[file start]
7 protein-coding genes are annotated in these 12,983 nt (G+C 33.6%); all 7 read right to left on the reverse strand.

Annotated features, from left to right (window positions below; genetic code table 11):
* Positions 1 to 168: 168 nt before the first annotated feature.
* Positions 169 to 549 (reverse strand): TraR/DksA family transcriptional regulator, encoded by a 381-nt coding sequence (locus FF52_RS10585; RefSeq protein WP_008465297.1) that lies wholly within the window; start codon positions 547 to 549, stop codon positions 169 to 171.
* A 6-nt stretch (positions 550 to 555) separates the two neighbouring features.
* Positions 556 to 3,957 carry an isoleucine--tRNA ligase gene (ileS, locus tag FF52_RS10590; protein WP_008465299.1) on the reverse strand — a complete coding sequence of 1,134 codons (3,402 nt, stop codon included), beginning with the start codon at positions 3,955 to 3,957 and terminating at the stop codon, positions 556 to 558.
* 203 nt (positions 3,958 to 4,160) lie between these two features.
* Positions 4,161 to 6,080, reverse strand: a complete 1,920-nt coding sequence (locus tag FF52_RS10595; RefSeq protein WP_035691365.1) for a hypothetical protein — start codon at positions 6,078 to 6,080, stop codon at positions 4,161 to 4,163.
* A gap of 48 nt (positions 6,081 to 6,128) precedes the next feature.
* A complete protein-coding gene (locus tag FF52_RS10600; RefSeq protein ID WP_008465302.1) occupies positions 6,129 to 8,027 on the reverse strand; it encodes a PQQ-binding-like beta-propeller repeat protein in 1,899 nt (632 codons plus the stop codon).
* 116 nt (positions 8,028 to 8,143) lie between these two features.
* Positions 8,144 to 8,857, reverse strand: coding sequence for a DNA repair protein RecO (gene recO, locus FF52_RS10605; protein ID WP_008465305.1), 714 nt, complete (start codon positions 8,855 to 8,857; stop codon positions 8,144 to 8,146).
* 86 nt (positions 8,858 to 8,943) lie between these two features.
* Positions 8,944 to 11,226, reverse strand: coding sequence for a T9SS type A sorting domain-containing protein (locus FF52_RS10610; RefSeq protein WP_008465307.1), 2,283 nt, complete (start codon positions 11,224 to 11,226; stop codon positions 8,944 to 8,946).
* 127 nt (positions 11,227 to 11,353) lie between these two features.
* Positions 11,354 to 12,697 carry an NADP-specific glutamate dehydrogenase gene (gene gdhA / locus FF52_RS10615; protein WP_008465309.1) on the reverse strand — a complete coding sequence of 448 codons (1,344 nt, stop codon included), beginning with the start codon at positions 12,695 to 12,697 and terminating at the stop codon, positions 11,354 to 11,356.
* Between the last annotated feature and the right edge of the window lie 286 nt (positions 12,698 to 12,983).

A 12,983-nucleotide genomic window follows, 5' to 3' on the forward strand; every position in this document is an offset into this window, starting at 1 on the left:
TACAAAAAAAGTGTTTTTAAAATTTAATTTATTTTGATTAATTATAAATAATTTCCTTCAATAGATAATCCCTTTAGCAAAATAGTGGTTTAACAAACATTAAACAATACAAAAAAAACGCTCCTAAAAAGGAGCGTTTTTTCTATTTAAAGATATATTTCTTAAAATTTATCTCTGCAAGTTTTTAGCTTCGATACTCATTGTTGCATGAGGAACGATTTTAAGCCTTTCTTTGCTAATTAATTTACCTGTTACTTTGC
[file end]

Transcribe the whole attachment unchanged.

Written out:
7 protein-coding genes are annotated in these 12,983 nt (G+C 33.6%); all 7 read right to left on the reverse strand.

Annotated features, from left to right (window positions below; genetic code table 11):
* Positions 1 to 168: 168 nt before the first annotated feature.
* Positions 169 to 549 (reverse strand): TraR/DksA family transcriptional regulator, encoded by a 381-nt coding sequence (locus FF52_RS10585; RefSeq protein WP_008465297.1) that lies wholly within the window; start codon positions 547 to 549, stop codon positions 169 to 171.
* A 6-nt stretch (positions 550 to 555) separates the two neighbouring features.
* Positions 556 to 3,957 carry an isoleucine--tRNA ligase gene (ileS, locus tag FF52_RS10590; protein WP_008465299.1) on the reverse strand — a complete coding sequence of 1,134 codons (3,402 nt, stop codon included), beginning with the start codon at positions 3,955 to 3,957 and terminating at the stop codon, positions 556 to 558.
* 203 nt (positions 3,958 to 4,160) lie between these two features.
* Positions 4,161 to 6,080, reverse strand: a complete 1,920-nt coding sequence (locus tag FF52_RS10595; RefSeq protein WP_035691365.1) for a hypothetical protein — start codon at positions 6,078 to 6,080, stop codon at positions 4,161 to 4,163.
* A gap of 48 nt (positions 6,081 to 6,128) precedes the next feature.
* A complete protein-coding gene (locus tag FF52_RS10600; RefSeq protein ID WP_008465302.1) occupies positions 6,129 to 8,027 on the reverse strand; it encodes a PQQ-binding-like beta-propeller repeat protein in 1,899 nt (632 codons plus the stop codon).
* 116 nt (positions 8,028 to 8,143) lie between these two features.
* Positions 8,144 to 8,857, reverse strand: coding sequence for a DNA repair protein RecO (gene recO, locus FF52_RS10605; protein ID WP_008465305.1), 714 nt, complete (start codon positions 8,855 to 8,857; stop codon positions 8,144 to 8,146).
* 86 nt (positions 8,858 to 8,943) lie between these two features.
* Positions 8,944 to 11,226, reverse strand: coding sequence for a T9SS type A sorting domain-containing protein (locus FF52_RS10610; RefSeq protein WP_008465307.1), 2,283 nt, complete (start codon positions 11,224 to 11,226; stop codon positions 8,944 to 8,946).
* 127 nt (positions 11,227 to 11,353) lie between these two features.
* Positions 11,354 to 12,697 carry an NADP-specific glutamate dehydrogenase gene (gene gdhA / locus FF52_RS10615; protein WP_008465309.1) on the reverse strand — a complete coding sequence of 448 codons (1,344 nt, stop codon included), beginning with the start codon at positions 12,695 to 12,697 and terminating at the stop codon, positions 11,354 to 11,356.
* Between the last annotated feature and the right edge of the window lie 286 nt (positions 12,698 to 12,983).

A 12,983-nucleotide genomic window follows, 5' to 3' on the forward strand; every position in this document is an offset into this window, starting at 1 on the left:
TACAAAAAAAGTGTTTTTAAAATTTAATTTATTTTGATTAATTATAAATAATTTCCTTCAATAGATAATCCCTTTAGCAAAATAGTGGTTTAACAAACATTAAACAATACAAAAAAAACGCTCCTAAAAAGGAGCGTTTTTTCTATTTAAAGATATATTTCTTAAAATTTATCTCTGCAAGTTTTTAGCTTCGATACTCATTGTTGCATGAGGAACGATTTTAAGCCTTTCTTTGCTAATTAATTTACCTGTTACTTTGC